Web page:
Global sourcing or deep localization: A social capital perspective

Tobias Bohnenkamp

    Research output: ThesisPhD Thesis - Research external, graduation UT

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    Considering the increased importance that ties between different organizations have gained over the last decades in terms of contributing to the creation of value, buyer-supplier relationships have been found more and more as a source of a sustainable competitive advantage. In this context, the terminology of global sourcing, sourcing goods from suppliers on an international scale, has found wide application. Since companies increasingly outsource activities to their suppliers and thus grant them more responsibilities, being able to successfully manage these relationships naturally emerges as necessary requirement. In countries such as China, firms increasingly tend to abandon the global sourcing focus and follow domestic sourcing approaches, going even as far as actively establishing the whole supply chain locally, a strategy also understood as deep localization.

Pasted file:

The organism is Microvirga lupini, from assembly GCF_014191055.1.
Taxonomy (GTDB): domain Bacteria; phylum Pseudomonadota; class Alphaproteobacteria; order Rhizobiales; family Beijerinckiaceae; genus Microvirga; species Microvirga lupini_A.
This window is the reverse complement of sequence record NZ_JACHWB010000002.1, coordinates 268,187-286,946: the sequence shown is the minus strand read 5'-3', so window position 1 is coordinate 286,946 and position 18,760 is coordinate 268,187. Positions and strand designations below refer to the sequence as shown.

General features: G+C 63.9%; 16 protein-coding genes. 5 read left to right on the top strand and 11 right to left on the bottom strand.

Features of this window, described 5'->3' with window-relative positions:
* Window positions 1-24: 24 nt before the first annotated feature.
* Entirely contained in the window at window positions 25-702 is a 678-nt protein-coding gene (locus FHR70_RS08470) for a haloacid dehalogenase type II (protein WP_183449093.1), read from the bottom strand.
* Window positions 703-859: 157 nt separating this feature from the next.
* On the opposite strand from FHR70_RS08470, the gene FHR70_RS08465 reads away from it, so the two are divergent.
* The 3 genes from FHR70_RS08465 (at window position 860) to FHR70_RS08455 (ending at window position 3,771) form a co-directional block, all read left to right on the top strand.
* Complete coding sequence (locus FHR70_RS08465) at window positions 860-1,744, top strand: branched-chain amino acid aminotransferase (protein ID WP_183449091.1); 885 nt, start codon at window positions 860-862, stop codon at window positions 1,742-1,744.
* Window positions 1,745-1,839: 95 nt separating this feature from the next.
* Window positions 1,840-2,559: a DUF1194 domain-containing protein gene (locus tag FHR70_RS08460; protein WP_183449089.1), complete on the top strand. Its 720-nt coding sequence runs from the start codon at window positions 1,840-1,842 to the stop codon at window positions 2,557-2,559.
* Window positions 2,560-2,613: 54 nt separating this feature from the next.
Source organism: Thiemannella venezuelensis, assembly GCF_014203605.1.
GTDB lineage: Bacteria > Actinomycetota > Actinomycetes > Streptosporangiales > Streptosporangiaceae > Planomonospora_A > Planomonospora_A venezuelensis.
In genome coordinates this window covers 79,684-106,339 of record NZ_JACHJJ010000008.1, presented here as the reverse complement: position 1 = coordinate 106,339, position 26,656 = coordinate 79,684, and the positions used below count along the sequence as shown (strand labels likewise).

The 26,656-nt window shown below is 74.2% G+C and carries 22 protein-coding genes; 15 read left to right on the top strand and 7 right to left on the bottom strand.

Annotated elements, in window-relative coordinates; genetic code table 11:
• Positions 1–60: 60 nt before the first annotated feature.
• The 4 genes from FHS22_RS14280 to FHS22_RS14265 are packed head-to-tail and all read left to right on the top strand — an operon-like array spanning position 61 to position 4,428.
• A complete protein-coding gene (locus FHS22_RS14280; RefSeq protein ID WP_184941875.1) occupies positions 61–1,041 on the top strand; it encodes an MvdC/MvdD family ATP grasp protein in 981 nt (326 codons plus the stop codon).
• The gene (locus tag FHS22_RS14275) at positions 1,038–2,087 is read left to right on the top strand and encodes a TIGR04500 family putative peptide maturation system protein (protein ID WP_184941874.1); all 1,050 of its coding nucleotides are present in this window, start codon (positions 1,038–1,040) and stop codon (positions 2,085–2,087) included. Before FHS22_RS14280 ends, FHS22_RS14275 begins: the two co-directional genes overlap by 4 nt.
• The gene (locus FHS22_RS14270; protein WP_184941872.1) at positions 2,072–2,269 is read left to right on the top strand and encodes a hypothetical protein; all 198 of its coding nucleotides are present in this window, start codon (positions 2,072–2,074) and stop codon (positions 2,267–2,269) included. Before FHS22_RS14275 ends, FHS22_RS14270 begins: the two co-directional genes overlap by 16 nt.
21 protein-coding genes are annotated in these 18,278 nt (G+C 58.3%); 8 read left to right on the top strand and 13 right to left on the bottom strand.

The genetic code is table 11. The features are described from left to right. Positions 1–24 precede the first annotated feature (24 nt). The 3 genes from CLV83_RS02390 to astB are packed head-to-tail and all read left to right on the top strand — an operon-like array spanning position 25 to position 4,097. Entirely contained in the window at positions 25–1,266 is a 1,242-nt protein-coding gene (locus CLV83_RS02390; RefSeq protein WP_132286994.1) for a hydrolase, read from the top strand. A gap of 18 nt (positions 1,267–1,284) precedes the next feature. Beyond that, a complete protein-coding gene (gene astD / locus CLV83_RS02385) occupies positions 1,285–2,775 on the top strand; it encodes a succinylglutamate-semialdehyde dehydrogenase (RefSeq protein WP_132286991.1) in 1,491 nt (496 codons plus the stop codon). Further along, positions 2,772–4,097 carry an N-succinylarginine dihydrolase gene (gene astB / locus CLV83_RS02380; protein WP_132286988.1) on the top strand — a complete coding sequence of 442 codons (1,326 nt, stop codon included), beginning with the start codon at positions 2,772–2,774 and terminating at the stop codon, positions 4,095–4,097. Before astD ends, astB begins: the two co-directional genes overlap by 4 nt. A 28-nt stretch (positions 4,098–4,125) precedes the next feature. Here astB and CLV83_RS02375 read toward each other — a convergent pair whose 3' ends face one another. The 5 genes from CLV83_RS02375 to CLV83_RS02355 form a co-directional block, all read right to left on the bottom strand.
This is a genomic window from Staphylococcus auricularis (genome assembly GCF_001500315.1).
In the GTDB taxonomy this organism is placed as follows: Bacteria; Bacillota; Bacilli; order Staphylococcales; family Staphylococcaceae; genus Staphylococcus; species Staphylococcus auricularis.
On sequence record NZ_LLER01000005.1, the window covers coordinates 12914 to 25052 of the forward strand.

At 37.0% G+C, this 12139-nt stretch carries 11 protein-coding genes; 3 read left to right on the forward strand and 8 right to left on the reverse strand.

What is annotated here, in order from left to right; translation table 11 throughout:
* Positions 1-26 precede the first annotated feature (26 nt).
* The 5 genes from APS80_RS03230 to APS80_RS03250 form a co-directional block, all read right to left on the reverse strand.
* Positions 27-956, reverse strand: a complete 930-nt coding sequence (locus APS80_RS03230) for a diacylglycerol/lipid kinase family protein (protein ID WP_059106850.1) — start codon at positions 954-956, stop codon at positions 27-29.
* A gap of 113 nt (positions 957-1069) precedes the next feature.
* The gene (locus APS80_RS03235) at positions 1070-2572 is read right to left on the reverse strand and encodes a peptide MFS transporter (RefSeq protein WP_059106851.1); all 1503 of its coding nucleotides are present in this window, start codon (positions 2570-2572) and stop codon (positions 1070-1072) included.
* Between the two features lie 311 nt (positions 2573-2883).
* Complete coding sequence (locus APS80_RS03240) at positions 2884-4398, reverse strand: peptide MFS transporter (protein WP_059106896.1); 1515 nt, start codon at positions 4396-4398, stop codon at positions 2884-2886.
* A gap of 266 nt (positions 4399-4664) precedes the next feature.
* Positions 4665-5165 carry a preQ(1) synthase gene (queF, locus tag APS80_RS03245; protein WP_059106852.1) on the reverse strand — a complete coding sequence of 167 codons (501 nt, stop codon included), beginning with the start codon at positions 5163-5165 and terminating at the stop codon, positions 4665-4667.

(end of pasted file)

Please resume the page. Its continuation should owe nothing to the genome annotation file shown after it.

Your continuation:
The questions that arise are: How is deep localization conducted? Which roles do buyer-supplier relationships, in particular the social capital underlying them, play? And, how can social capital contribute to successful project outcomes between buyer and supplier? Based on qualitative as well as quantitative research, this study provides answers to these questions while deriving practical recommendations.
    Original languageEnglish
    QualificationDoctor of Philosophy
    Awarding Institution
    • University of Twente
    • Schiele, Holger, Supervisor
    • de Visser, Matthias, Co-Supervisor
    Award date6 Dec 2018
    Place of PublicationEnschede
    Print ISBNs978-90-365-4677-5
    Publication statusPublished - 6 Dec 2018


    • Buyer-supplier relationship
    • Social Capital
    • Global sourcing
    • Deep localization

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